This paper focuses on a hitherto little-known long (or “Great”) wall that stretches along 737 km from northern Inner Mongolia in China, through Siberia into northeastern Mongolia. The wall was constructed during the late medieval period (10th to 13th century CE) but is commonly called the “Wall of Chinggis Khan” (or ‘Chingisiin Dalan’ in Mongolian). It includes, in addition to the long-wall itself, a ditch feature and numerous associated fortifications. By way of an analysis of this impressive construction we seek to better understand the concept of monumentality and in turn shed light on the wall’s structure, function and possible reasons for its erection. We pose the interesting question of whether any construction that is very large and labor intensive should be defined as a “monument”, and if so, what that definition of monumentality actually entails and whether such a concept is useful as a tool for research. Our discussion is relevant to the theme of this collection of papers in that it addresses the concept of the ‘extraordinary’ as conceived by archeologists. Following our analysis and discussion, we conclude that although size and expenditure of energy are important attributes of many monuments, monumentality (i.e., expression of the extraordinary) is not a binary “either-or” concept. Rather than ask whether the “Wall of Chinggis Khan” was or was not a monument per se, our analysis reveals aspects in which it was indeed monumental and extraordinary, and others in which it was not extraordinary, but rather an ordinary utilitarian artifact.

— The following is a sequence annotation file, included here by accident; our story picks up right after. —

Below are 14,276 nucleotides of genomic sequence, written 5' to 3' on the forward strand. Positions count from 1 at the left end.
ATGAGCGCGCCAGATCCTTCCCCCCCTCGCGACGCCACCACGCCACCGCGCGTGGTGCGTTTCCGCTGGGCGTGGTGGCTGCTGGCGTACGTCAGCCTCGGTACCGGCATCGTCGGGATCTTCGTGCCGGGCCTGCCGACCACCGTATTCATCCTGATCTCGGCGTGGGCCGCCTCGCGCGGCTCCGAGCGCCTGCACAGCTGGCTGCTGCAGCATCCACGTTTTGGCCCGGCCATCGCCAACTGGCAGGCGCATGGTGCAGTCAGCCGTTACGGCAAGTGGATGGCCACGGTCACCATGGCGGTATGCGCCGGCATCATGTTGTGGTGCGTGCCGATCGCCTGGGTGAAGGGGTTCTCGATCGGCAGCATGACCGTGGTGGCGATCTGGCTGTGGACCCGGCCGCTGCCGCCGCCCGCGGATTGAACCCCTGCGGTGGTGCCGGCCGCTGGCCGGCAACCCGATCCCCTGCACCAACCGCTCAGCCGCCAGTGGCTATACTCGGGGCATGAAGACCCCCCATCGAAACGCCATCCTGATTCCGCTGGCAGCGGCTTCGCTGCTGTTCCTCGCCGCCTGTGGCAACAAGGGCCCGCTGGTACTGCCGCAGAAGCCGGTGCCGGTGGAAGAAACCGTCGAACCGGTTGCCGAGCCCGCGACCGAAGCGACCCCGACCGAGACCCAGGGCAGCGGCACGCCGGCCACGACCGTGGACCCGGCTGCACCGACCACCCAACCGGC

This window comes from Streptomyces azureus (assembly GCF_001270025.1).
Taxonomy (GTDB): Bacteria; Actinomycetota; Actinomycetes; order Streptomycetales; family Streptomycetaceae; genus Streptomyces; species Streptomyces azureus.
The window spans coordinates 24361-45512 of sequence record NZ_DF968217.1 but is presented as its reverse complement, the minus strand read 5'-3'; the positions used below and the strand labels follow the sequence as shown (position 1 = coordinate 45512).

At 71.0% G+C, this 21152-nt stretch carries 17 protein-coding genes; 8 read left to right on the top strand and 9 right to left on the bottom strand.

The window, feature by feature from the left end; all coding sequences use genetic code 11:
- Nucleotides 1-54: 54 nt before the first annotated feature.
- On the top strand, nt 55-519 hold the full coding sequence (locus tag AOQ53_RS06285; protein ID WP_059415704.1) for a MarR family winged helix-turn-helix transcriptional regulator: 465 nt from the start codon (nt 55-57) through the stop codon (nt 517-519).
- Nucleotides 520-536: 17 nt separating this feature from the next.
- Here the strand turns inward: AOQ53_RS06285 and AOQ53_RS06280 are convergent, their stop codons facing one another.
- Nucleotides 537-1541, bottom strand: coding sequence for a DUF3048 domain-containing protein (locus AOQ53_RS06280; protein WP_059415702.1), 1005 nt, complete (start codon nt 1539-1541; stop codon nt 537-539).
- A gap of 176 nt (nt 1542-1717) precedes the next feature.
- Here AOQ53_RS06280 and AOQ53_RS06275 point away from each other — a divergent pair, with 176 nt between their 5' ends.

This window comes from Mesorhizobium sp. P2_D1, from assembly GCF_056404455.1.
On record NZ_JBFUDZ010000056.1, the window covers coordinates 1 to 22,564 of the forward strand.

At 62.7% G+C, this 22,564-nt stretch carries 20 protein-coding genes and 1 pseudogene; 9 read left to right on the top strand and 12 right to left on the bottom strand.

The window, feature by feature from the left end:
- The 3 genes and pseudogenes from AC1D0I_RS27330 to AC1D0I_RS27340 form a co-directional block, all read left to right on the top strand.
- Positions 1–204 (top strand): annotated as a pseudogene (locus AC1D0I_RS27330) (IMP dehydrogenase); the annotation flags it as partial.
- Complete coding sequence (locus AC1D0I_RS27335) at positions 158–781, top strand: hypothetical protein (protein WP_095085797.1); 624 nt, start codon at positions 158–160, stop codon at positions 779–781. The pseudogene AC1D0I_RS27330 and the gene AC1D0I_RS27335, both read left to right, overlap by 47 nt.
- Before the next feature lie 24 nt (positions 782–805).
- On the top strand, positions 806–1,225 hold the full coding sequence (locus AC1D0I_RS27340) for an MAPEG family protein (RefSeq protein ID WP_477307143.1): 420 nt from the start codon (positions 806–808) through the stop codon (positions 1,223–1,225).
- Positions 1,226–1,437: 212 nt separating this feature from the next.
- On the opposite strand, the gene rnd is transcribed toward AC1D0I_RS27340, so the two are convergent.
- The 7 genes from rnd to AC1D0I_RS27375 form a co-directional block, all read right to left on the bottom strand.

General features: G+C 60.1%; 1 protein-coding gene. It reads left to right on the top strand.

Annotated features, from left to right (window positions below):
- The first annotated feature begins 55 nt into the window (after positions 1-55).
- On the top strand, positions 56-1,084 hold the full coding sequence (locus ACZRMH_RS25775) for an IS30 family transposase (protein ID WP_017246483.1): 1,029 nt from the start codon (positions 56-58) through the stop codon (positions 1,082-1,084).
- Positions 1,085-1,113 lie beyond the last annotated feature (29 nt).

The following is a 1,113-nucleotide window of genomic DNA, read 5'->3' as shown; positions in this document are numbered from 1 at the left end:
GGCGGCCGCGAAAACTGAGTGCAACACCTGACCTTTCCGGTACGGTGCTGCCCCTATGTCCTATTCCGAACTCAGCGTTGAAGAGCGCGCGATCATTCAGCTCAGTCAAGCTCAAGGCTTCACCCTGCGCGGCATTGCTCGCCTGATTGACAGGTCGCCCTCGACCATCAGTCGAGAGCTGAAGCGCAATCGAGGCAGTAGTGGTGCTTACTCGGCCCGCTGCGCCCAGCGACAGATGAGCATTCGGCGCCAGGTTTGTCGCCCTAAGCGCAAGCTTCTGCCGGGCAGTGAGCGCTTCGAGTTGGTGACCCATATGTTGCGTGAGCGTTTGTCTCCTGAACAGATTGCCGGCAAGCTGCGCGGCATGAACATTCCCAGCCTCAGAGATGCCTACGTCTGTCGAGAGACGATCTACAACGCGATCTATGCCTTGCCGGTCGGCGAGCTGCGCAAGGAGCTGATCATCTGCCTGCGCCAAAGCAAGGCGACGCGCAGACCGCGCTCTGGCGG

Bibliographical noteFunding Information:
This research was supported by research funds provided by the Louis Frieberg Chair of East Asian Studies, and by the Ring Family Foundation for Atmospheric and Global Studies, both at the Hebrew University of Jerusalem. Field equipment and U.S. participation were made possible with funding from the National Endowment for the Humanities (Grant RZ-249831-16). We greatly appreciate the generous support provided by the Mongolian Institute of Archeology and thank the local people of Dornod province for their assistance and kind hospitality. We are especially grateful for the Mandel Scholion Interdisciplinary Research Center in Humanities and Jewish Studies at the Hebrew University of Jerusalem, for their kind support of this publication.
© 2020, The Author(s).